Climbing Mount Snowdon was my idea.  Once we had decided to include northern Wales as one of the stops on our UK road trip, it made perfect sense.  Reaching the summit is Part One of our three-part Dust-Farm-Pail List goal:  Climb the highest peak in each country of Great Britain: Mount Snowdon (Wales), Ben Nevis (Scotland), and Scafell Pike (England).  Also, I needed to inject some hiking into a trip that, without intervention, would otherwise become an all-out cycle fest.

That being said, all we needed to do was summit.  It’s a 3560-ft (1085 m) mountain that has six main routes from which to choose.  I just wanted to get to the top.  I didn’t need to do it in some fancy, Aren’t-I-daring?! fashion.  The husband, though, had different ideas.  After doing some pre-trip research (though not enough, it turns out), he decided we should take a route called Crib Goch, generally accepted as the hardest route up Snowdon.  “Hard” is a vague term, though, and I took it to mean “cardiovascularly challenging.” That is, until we were on the crowded Sherpa Bus heading toward Pen-y-Pass, the drop-off point for many of the routes up the mountain.  It was on this bus that I overheard the husband boasting to fellow hikers about his intended route, adding smugly that it is the most dangerous and exposed route up the mountain.  Uh… what?  Dangerous and exposed?  Think again, dude.

Wales - Snowdon (3)
Oh Pyg Track… how I pined for you

We started out on a route called the Pyg Track.  I kept trying to dissuade him from his plan, but he dug his heels in, and I didn’t want to have a heated argument among the throng of people hiking up the trail with us.  Eventually we came to the moment of truth: the turn-off to the Crib Goch route.  One man who had been walking near us said he did it once.  His takeaway?  “Never. Again.”  I asked him if he was afraid of heights.  The “yes” answer I was expecting was going to help me rationalize going on this “dangerous and exposed” path.  It won’t be that bad –  this guy’s just afraid of heights is all.  But no, fear of heights wasn’t what made him fear Crib Goch.  Climbing Crib Goch made him fearful of Crib Goch.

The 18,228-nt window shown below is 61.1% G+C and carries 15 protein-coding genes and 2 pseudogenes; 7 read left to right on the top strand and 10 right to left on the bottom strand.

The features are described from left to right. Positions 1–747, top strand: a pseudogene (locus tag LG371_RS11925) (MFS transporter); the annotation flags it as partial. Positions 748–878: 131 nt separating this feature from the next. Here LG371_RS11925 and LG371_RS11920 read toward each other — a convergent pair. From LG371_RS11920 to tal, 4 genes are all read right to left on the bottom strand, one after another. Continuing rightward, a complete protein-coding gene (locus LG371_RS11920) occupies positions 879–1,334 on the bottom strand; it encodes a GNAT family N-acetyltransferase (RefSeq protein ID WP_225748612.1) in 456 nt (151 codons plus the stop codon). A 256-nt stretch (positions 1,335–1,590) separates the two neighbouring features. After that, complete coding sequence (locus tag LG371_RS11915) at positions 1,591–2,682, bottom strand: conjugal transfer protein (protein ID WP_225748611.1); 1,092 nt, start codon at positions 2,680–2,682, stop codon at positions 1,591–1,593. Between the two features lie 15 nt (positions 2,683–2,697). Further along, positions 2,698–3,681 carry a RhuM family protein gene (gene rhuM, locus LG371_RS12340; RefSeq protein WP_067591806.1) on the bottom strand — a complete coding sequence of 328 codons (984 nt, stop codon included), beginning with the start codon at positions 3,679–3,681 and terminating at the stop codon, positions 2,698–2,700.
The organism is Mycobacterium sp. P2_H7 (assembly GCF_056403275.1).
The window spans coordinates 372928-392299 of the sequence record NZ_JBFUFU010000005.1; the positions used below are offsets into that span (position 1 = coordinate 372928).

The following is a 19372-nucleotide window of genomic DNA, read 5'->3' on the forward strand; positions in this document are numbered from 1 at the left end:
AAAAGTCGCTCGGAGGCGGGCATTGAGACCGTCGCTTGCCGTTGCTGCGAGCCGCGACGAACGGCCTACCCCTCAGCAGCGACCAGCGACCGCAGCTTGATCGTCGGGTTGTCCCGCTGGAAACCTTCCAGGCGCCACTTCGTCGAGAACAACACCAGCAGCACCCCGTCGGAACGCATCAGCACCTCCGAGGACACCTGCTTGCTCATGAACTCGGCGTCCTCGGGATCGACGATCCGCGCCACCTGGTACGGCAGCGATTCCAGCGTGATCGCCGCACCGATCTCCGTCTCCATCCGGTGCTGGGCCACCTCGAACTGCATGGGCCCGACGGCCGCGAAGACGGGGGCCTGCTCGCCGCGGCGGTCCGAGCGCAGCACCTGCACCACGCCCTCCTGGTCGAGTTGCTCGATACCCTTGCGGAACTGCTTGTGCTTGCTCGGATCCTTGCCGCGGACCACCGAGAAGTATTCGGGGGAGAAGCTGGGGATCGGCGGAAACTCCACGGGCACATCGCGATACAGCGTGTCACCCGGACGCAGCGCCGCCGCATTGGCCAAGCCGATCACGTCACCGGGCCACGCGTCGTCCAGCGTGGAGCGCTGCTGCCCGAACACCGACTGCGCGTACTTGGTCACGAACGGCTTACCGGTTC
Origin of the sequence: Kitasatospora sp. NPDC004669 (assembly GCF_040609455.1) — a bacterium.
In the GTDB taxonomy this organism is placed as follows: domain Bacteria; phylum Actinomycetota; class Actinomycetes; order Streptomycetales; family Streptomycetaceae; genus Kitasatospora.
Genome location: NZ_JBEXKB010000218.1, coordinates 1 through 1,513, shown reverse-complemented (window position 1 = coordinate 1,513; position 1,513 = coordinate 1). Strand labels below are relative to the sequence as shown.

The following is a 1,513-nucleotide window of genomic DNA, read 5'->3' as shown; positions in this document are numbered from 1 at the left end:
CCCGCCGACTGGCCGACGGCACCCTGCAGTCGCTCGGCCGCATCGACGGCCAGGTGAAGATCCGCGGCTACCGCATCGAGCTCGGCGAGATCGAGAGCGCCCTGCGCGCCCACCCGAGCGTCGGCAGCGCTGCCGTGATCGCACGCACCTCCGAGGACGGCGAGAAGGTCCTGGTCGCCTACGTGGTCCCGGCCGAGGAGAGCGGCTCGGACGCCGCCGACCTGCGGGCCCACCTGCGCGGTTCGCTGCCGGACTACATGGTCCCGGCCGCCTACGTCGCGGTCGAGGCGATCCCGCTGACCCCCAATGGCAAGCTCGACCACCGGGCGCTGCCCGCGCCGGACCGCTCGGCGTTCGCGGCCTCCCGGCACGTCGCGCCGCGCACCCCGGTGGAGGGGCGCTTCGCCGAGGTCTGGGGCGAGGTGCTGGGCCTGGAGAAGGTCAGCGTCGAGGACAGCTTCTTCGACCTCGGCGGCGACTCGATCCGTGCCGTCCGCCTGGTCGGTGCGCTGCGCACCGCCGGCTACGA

In the end, I foolishly let myself be persuaded.  I said goodbye to all the sensible hikers and followed the husband up the path, over the fence ladder, and on toward our destinies.

Wales - Snowdon (4)
Bye-bye sensible hikers!
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A happy moment before the shit hit the fan

Now, Crib Goch is described as a “knife-edged arête,” but you first have to get up to the knife-edge.  Minutes after leaving the ease and safety of the Pyg Track things changed considerably.  We were no longer hiking. We were climbing.  Actually, people who know about these things call it scrambling.  Class 1 Scrambling, to be exact.  This is a classification and rating I have come to loath, however, since it sounds like a fun walk in the park.  (Hey!  Wanna go scrambling?  Class 1 scrambling?  It’s EASY!  It’s only class 1!)  In no way was this a walk in the park.  (Actually, it was.  It was a form of walking in Snowdonia National Park, but I digress…)

The knife-edged arête .  An “easy class 1 scramble” my ass!  Source: Wikipedia

Lord Wikipedia tells us:

Scrambling (also known as alpine scrambling) is a walk up steep terrain involving the use of one’s hands.  It is an ambiguous term that lies somewhere between hiking, hillwalking, mountaineering, and rock climbing.

Ah, yes.  Rock climbing.  It very much felt like rock climbing.  Without a rope.  Or a harness.  Or a belayer.

Anyway, Lord Wikipedia goes on to say:

... unroped scrambling in exposed situations is potentially one of the most dangerous of mountaineering activities.

Good to know.  Too bad I found this out much, much later.

Speaking of ropes, right around the time things started to get gnarly, a man and his pre-teen son passed us.  Upon discovering the man had done this route before, we asked him if it was dangerous.  “No,” he said… “not if you know what you’re doing.”  Hmmm…

(Interestingly, later on in the scramble, we saw this man and his son again.  They were now wearing helmets.  And harnesses.  And the son was roped into his dad.)  Hmmm…

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Doesn’t look that bad?  Don’t worry… it gets worse.

Anyway, we continued hoisting ourselves up until we came to a particularly nasty spot.  I believe they call this a “bad step.”  Bad, indeed.

Lord Wikipedia informs us that “many… routes include a “bad step,” where the scrambling suddenly becomes much more serious.  The bad step on Crib Goch, for example, involves only (only?!) 20 feet or so of climbing, but the position is exposed.”

I don’t know what the experts will tell you, but to me this was just the first of many a “bad step.”  The first, and the worst, in my opinion.  This is where I started dropping f-bombs.  Well, not dropping so much as hurling with herculean force at the husband.  Suddenly, I didn’t give a shit who heard our marital altercation.  Hand-holds and foot-holds were suddenly much scarcer, and a fall would lead to serious injury, at the very least.  Sweating, shaking, and grunting, I managed to simultaneously lob expletives at the husband while desperately grasping onto whatever tiny holds I could find, finally making it past Serious Obstacle 1 of 379.